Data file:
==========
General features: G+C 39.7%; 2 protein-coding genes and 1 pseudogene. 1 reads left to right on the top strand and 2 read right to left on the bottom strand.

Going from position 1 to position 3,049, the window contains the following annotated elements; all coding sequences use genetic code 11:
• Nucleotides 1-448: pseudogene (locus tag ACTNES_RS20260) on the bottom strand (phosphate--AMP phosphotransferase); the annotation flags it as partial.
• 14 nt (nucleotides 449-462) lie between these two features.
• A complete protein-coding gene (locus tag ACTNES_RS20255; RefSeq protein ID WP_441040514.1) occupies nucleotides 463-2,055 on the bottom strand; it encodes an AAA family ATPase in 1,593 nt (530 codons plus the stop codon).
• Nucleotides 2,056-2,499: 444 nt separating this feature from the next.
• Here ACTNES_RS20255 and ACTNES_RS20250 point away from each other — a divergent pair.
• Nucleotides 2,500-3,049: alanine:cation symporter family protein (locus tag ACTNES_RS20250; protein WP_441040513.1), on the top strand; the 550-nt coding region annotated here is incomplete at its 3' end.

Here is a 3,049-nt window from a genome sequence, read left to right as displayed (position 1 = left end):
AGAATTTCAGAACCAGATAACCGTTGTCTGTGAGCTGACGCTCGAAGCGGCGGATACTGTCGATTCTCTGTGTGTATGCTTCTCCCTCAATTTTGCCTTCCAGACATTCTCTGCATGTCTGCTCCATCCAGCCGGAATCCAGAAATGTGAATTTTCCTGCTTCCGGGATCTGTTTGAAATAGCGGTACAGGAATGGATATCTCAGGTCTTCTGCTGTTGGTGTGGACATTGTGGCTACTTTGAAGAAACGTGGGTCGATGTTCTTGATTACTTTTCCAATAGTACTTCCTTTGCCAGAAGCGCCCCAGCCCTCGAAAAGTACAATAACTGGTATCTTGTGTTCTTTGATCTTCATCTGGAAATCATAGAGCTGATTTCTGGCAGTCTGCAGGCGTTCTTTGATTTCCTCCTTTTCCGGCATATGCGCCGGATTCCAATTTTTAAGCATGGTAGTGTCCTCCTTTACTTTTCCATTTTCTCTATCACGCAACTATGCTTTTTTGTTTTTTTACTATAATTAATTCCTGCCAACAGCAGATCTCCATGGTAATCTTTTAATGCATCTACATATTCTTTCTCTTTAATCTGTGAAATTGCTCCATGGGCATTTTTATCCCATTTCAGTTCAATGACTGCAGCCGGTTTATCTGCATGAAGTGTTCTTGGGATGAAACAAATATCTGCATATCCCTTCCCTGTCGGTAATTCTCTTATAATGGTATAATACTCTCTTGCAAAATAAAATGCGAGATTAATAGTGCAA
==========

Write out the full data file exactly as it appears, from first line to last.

General features: G+C 39.7%; 2 protein-coding genes and 1 pseudogene. 1 reads left to right on the top strand and 2 read right to left on the bottom strand.

Going from position 1 to position 3,049, the window contains the following annotated elements; all coding sequences use genetic code 11:
• Nucleotides 1-448: pseudogene (locus tag ACTNES_RS20260) on the bottom strand (phosphate--AMP phosphotransferase); the annotation flags it as partial.
• 14 nt (nucleotides 449-462) lie between these two features.
• A complete protein-coding gene (locus tag ACTNES_RS20255; RefSeq protein ID WP_441040514.1) occupies nucleotides 463-2,055 on the bottom strand; it encodes an AAA family ATPase in 1,593 nt (530 codons plus the stop codon).
• Nucleotides 2,056-2,499: 444 nt separating this feature from the next.
• Here ACTNES_RS20255 and ACTNES_RS20250 point away from each other — a divergent pair.
• Nucleotides 2,500-3,049: alanine:cation symporter family protein (locus tag ACTNES_RS20250; protein WP_441040513.1), on the top strand; the 550-nt coding region annotated here is incomplete at its 3' end.

Here is a 3,049-nt window from a genome sequence, read left to right as displayed (position 1 = left end):
AGAATTTCAGAACCAGATAACCGTTGTCTGTGAGCTGACGCTCGAAGCGGCGGATACTGTCGATTCTCTGTGTGTATGCTTCTCCCTCAATTTTGCCTTCCAGACATTCTCTGCATGTCTGCTCCATCCAGCCGGAATCCAGAAATGTGAATTTTCCTGCTTCCGGGATCTGTTTGAAATAGCGGTACAGGAATGGATATCTCAGGTCTTCTGCTGTTGGTGTGGACATTGTGGCTACTTTGAAGAAACGTGGGTCGATGTTCTTGATTACTTTTCCAATAGTACTTCCTTTGCCAGAAGCGCCCCAGCCCTCGAAAAGTACAATAACTGGTATCTTGTGTTCTTTGATCTTCATCTGGAAATCATAGAGCTGATTTCTGGCAGTCTGCAGGCGTTCTTTGATTTCCTCCTTTTCCGGCATATGCGCCGGATTCCAATTTTTAAGCATGGTAGTGTCCTCCTTTACTTTTCCATTTTCTCTATCACGCAACTATGCTTTTTTGTTTTTTTACTATAATTAATTCCTGCCAACAGCAGATCTCCATGGTAATCTTTTAATGCATCTACATATTCTTTCTCTTTAATCTGTGAAATTGCTCCATGGGCATTTTTATCCCATTTCAGTTCAATGACTGCAGCCGGTTTATCTGCATGAAGTGTTCTTGGGATGAAACAAATATCTGCATATCCCTTCCCTGTCGGTAATTCTCTTATAATGGTATAATACTCTCTTGCAAAATAAAATGCGAGATTAATAGTGCAA